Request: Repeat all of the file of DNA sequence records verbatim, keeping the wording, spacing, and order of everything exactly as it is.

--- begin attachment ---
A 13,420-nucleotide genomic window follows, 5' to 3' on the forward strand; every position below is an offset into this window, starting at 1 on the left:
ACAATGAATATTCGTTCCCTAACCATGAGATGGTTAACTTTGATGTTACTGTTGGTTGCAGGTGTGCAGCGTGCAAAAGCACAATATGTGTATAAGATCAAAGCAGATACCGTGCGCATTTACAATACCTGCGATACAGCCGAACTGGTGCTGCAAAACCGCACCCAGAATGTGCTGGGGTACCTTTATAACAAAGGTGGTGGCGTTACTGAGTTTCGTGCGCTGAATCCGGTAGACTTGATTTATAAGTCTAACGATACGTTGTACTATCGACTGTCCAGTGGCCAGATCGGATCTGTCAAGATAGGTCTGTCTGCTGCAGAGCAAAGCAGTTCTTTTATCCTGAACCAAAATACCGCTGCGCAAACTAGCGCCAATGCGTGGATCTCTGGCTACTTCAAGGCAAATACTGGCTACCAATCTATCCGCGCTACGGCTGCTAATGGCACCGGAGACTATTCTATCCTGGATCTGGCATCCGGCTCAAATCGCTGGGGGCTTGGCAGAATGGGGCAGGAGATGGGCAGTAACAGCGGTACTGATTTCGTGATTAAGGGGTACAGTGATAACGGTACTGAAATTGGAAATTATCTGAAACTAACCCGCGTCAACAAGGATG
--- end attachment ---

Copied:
A 13,420-nucleotide genomic window follows, 5' to 3' on the forward strand; every position below is an offset into this window, starting at 1 on the left:
ACAATGAATATTCGTTCCCTAACCATGAGATGGTTAACTTTGATGTTACTGTTGGTTGCAGGTGTGCAGCGTGCAAAAGCACAATATGTGTATAAGATCAAAGCAGATACCGTGCGCATTTACAATACCTGCGATACAGCCGAACTGGTGCTGCAAAACCGCACCCAGAATGTGCTGGGGTACCTTTATAACAAAGGTGGTGGCGTTACTGAGTTTCGTGCGCTGAATCCGGTAGACTTGATTTATAAGTCTAACGATACGTTGTACTATCGACTGTCCAGTGGCCAGATCGGATCTGTCAAGATAGGTCTGTCTGCTGCAGAGCAAAGCAGTTCTTTTATCCTGAACCAAAATACCGCTGCGCAAACTAGCGCCAATGCGTGGATCTCTGGCTACTTCAAGGCAAATACTGGCTACCAATCTATCCGCGCTACGGCTGCTAATGGCACCGGAGACTATTCTATCCTGGATCTGGCATCCGGCTCAAATCGCTGGGGGCTTGGCAGAATGGGGCAGGAGATGGGCAGTAACAGCGGTACTGATTTCGTGATTAAGGGGTACAGTGATAACGGTACTGAAATTGGAAATTATCTGAAACTAACCCGCGTCAACAAGGATG